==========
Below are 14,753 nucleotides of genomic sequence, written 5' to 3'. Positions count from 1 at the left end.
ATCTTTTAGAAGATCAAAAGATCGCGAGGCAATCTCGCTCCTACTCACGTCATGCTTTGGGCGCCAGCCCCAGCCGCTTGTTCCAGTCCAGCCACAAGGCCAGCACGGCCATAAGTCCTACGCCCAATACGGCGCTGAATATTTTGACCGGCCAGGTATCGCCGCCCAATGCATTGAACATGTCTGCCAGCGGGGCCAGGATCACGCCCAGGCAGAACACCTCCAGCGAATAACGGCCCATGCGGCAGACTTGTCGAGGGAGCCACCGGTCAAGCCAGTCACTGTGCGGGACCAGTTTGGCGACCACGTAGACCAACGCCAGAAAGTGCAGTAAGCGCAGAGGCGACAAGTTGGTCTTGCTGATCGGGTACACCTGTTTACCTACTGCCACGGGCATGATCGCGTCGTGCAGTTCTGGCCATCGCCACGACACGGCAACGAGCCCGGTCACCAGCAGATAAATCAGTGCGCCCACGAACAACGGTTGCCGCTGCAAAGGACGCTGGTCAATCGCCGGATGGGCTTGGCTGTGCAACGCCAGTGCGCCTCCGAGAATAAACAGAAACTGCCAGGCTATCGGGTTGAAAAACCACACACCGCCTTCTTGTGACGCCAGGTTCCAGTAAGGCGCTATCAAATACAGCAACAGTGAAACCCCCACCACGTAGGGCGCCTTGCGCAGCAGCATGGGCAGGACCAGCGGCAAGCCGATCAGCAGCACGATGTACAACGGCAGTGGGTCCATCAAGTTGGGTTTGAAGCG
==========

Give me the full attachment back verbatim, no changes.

Below are 14,753 nucleotides of genomic sequence, written 5' to 3'. Positions count from 1 at the left end.
ATCTTTTAGAAGATCAAAAGATCGCGAGGCAATCTCGCTCCTACTCACGTCATGCTTTGGGCGCCAGCCCCAGCCGCTTGTTCCAGTCCAGCCACAAGGCCAGCACGGCCATAAGTCCTACGCCCAATACGGCGCTGAATATTTTGACCGGCCAGGTATCGCCGCCCAATGCATTGAACATGTCTGCCAGCGGGGCCAGGATCACGCCCAGGCAGAACACCTCCAGCGAATAACGGCCCATGCGGCAGACTTGTCGAGGGAGCCACCGGTCAAGCCAGTCACTGTGCGGGACCAGTTTGGCGACCACGTAGACCAACGCCAGAAAGTGCAGTAAGCGCAGAGGCGACAAGTTGGTCTTGCTGATCGGGTACACCTGTTTACCTACTGCCACGGGCATGATCGCGTCGTGCAGTTCTGGCCATCGCCACGACACGGCAACGAGCCCGGTCACCAGCAGATAAATCAGTGCGCCCACGAACAACGGTTGCCGCTGCAAAGGACGCTGGTCAATCGCCGGATGGGCTTGGCTGTGCAACGCCAGTGCGCCTCCGAGAATAAACAGAAACTGCCAGGCTATCGGGTTGAAAAACCACACACCGCCTTCTTGTGACGCCAGGTTCCAGTAAGGCGCTATCAAATACAGCAACAGTGAAACCCCCACCACGTAGGGCGCCTTGCGCAGCAGCATGGGCAGGACCAGCGGCAAGCCGATCAGCAGCACGATGTACAACGGCAGTGGGTCCATCAAGTTGGGTTTGAAGCG